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Anthony
Anthony

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Why you shouldn't use the Repository pattern in .NET

Introduction

So you’re writing code using .NET, and you surely follow the Clean Architecture and its layered abstractions. Apparently and even though the concept was introduced long ago, this is getting very trendy now.

One of your arguments may be that you want your infrastructure to be entirely swappable, you want your application and core business logic to be independent from the database you are using right? The idea is not wrong, as they are hundreds of application relying on this concept. So what is the problem?

Designing an application

Applications are needed to solve a business need. When you design an app, you want it to fill a business and domain gap. Every app stores its data somewhere right?

So you have to carefully choose your infrastructure that corresponds to your application. Let’s say you’re choosing which database to use, how do you generally make the choice?

From my biased and opinionated experience, this choice comes from one of the following criteria's:

  • Your team is already using SQL Server in this other project, so you will most likely start with it. Install Entity Framework, build your context and you’re done. It can be any provider really..
  • You’re tied to the technology stack of the company you are in and you can’t just do as you please.
  • You’re tied by the on premises or cloud constraints of your app (Pricing for example).
  • Or you actually have this freedom to choose your most optimal database, isn’t that great?

It surely is, but let’s think this through… To persist your business domain, you will start to think on the ‘How should I store my entities’. This will also vary depending on the database you are using:
If you’re using SQL, you will start drawing links and relations to navigate your fixed tables.
If you’re using DynamoDB or Cosmos, you will think about your partition and sort keys, how the entities should be grouped and distributed.
If you’re using MongoDB or anything else really, you will find yourself between the two.

My point is, even though there is a lot of database providers, your plan to concept your database may vary a lot depending on the infrastructure you are using. And yes your domain should not worry about those changes so let’s abstract it. This is when the famous Repository pattern come in handy.

The Problem

You abstracted your famous repository, which contains another abstraction of your database provider (EF Core for example). The benefit? you can swap now the inner abstraction with Dapper… but why would we do that?

The abstraction itself is great, but why do we need to implement it even if it’s not that useful? With that thinking, we should abstract the ILogger interface, or any other module in our system. So that we can ‘swap it when needed’, even when it’s not actually needed…

You’re actually smarter than this, you need to switch from SQL to Cosmos for a cloud migration on Azure. So this is actually very handy right? Well not really:

  • The repository interface is a contract that the application is using and cannot be changed. If it changes than you actually implemented all of this for nothing.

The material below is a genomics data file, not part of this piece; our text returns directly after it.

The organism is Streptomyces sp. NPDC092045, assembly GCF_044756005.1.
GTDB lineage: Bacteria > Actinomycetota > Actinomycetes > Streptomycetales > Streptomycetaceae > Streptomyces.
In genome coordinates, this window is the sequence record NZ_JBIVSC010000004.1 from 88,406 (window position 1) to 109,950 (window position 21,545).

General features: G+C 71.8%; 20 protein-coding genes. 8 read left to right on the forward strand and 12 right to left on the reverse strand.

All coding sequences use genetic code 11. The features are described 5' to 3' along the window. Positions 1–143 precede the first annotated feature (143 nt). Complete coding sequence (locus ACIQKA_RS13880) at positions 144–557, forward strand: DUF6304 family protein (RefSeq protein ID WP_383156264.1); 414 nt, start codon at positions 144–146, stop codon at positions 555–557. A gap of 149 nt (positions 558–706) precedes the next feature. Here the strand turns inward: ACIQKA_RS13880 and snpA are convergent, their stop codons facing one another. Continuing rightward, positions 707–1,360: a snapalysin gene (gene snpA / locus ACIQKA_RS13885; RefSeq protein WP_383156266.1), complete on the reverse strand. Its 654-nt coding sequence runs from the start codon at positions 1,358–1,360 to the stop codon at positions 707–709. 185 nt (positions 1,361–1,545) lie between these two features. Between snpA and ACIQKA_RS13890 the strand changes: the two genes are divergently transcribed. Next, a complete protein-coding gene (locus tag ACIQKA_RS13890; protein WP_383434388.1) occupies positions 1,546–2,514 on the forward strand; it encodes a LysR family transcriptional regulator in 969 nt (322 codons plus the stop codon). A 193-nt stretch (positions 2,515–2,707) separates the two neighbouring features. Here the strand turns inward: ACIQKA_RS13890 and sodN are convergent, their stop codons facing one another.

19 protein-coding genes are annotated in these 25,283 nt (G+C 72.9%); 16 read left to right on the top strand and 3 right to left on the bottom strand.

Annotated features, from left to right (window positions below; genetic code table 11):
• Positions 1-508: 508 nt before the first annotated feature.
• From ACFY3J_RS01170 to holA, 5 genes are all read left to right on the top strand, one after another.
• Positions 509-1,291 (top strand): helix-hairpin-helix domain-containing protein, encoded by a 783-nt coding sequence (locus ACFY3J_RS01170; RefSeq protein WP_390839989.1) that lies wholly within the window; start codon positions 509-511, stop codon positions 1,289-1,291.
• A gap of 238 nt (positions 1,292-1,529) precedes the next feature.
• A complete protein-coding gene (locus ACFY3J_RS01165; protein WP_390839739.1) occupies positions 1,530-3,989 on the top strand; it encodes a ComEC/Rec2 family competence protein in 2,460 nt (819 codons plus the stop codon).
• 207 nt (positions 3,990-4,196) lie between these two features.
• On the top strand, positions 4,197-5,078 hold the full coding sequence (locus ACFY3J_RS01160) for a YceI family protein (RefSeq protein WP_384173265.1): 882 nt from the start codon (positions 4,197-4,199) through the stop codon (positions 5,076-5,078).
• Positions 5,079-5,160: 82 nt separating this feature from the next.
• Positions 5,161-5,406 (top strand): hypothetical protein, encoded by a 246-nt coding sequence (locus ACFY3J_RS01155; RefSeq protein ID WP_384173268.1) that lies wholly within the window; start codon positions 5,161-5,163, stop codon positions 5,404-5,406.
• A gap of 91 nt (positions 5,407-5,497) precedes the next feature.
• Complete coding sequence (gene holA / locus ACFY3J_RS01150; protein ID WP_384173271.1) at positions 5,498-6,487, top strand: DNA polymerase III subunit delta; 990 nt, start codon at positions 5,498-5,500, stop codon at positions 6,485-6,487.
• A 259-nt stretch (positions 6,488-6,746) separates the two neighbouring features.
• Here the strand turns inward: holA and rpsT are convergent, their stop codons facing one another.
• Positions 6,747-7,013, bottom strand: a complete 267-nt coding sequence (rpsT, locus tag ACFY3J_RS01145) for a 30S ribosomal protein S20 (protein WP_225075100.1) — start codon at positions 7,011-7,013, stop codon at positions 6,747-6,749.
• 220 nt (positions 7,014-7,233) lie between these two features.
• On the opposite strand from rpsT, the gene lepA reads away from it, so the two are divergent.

• Not changing it is also a problem, even if you’re app is not tied to the persisted entities, storing and optimizing transactions is highly dependent on the provider. You will store, retrieve and perform CRUD actions differently when switching from SQL to Cosmos. And to honor this famous contract that you cannot break, you will find yourself writing a big mud of code to transform and fetch your entities.

Projecting over time and supposing you’re in a Agile environment where iterating and adding functionalities is mandatory, this bug ball of mud will grow to an unmaintainable or manageable code.

The ‘SMART’ solution

A very smart idea will pop up in your head. The app is really slow and need optimization. This bottleneck will guide to write the entire thing from scratch while optimizing and accommodating to a new schema and a new DB provider. Everything ends well you saved the day !

Feedback

You didn’t actually save the day, you waited and built a big ball of mud that created maintainability and performance issues. It most certainly took you double the time to rewrite with all the functionalities you added over time.

Conclusion

Knowing how to abstract your repository is great, but this should not be a standard where you implement everywhere. Most of the DB clients are already an abstraction so why add another layer on the top? If you’re in a Microservices architecture, your bounded context should not be big enough to rewrite it. 1 or 2 entities are involved only.

Also, it is not that you change your provider everyday, you chose or are bound to a provider and when you do change (which you rarely, RARELY do), it is really useful to see what will break and make the most adequate and optimal change for this new source.

DON”T OVERUSE THIS PATTERN FOR THE SAKE OF CLEAN CODE.

Discussion (2)

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dterracino profile image
David Terracino

Can this be summarized by saying "don't nest/compound abstraction layers"? That seems to be to overall issue... that you're creating maintenance headaches by creating extra layers that you don't really need, other than to satisfy Design Pattern X.

A saying I'm very fond of keeping in my head during design and development is "design patterns are descriptive, not prescriptive".

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davidkroell profile image
David Kröll • Edited on

Totally agree!
You would probably end up writing an UnitOfWork pattern to sum all the repositories up, which is also already provided by EF (Core)...